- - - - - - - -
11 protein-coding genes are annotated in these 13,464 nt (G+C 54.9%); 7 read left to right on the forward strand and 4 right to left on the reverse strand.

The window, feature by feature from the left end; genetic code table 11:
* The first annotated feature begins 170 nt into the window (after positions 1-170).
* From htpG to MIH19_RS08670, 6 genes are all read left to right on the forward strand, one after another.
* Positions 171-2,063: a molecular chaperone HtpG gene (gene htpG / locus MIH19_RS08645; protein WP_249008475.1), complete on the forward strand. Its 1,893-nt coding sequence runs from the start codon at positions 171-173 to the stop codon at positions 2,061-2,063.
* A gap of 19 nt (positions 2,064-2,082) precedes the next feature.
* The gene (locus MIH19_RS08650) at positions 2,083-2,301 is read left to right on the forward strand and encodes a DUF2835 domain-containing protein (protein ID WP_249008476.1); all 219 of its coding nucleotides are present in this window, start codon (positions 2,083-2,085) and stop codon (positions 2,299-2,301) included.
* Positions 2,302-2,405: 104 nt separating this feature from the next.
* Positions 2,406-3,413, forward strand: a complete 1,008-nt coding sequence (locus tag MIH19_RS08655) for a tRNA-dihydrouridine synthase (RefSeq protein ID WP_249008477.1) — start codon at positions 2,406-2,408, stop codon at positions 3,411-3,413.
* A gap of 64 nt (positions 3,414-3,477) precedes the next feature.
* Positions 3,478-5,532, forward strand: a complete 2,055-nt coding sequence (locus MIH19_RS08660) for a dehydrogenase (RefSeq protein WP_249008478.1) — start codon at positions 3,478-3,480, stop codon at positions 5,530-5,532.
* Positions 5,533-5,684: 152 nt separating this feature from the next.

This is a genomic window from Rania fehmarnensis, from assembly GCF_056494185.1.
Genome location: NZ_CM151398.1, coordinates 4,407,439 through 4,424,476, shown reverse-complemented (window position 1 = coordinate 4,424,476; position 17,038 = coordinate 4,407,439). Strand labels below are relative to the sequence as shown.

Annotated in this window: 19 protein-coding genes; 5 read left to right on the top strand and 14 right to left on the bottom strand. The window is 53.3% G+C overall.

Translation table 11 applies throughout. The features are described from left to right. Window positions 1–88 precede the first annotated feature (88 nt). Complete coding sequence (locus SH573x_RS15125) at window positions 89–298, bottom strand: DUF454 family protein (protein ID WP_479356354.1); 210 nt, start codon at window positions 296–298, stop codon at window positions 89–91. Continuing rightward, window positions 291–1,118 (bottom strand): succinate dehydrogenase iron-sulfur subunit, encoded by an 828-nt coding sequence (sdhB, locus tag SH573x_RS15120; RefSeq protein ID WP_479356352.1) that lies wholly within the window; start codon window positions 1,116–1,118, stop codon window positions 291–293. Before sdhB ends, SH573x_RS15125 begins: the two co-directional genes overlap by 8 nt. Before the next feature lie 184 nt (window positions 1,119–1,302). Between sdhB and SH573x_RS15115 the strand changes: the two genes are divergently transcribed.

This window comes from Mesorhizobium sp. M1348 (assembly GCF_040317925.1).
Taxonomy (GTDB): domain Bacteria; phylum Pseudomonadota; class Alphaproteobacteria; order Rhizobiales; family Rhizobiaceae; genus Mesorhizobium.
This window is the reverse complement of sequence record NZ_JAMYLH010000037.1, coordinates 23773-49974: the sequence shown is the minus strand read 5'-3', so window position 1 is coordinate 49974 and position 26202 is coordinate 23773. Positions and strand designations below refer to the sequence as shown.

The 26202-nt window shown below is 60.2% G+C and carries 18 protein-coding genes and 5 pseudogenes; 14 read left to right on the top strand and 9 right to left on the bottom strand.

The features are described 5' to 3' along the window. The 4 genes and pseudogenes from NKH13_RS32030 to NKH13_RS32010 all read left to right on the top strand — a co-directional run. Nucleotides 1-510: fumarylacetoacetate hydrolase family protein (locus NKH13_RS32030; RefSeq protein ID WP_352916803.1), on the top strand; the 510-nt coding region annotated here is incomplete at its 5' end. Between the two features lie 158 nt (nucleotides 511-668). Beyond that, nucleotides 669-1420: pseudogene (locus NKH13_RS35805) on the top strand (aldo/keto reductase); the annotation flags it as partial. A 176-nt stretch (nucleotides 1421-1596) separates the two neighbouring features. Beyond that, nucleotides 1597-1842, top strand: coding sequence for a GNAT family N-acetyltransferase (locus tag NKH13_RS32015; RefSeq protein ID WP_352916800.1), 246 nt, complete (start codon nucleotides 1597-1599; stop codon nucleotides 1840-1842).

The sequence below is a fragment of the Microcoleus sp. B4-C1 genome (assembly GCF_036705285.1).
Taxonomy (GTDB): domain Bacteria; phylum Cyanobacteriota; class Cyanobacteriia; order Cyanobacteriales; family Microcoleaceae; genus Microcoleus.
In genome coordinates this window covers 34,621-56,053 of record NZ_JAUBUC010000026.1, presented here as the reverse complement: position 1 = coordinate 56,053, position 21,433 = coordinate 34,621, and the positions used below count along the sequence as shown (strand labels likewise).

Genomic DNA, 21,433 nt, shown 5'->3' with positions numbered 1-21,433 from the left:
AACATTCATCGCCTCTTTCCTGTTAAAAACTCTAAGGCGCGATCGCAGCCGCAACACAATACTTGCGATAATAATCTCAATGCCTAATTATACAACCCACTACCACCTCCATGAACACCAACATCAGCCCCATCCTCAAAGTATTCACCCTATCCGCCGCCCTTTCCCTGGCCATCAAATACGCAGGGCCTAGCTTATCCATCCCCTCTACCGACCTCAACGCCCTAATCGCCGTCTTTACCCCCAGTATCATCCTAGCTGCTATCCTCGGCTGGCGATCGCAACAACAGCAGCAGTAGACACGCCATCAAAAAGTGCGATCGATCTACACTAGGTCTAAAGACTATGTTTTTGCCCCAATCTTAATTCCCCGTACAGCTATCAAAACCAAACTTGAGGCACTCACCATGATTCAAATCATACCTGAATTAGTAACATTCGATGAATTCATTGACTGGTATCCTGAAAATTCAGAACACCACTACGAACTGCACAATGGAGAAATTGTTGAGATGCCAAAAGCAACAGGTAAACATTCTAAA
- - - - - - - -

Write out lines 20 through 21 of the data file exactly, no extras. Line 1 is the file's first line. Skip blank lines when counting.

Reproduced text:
The 26202-nt window shown below is 60.2% G+C and carries 18 protein-coding genes and 5 pseudogenes; 14 read left to right on the top strand and 9 right to left on the bottom strand.

The features are described 5' to 3' along the window. The 4 genes and pseudogenes from NKH13_RS32030 to NKH13_RS32010 all read left to right on the top strand — a co-directional run. Nucleotides 1-510: fumarylacetoacetate hydrolase family protein (locus NKH13_RS32030; RefSeq protein ID WP_352916803.1), on the top strand; the 510-nt coding region annotated here is incomplete at its 5' end. Between the two features lie 158 nt (nucleotides 511-668). Beyond that, nucleotides 669-1420: pseudogene (locus NKH13_RS35805) on the top strand (aldo/keto reductase); the annotation flags it as partial. A 176-nt stretch (nucleotides 1421-1596) separates the two neighbouring features. Beyond that, nucleotides 1597-1842, top strand: coding sequence for a GNAT family N-acetyltransferase (locus tag NKH13_RS32015; RefSeq protein ID WP_352916800.1), 246 nt, complete (start codon nucleotides 1597-1599; stop codon nucleotides 1840-1842).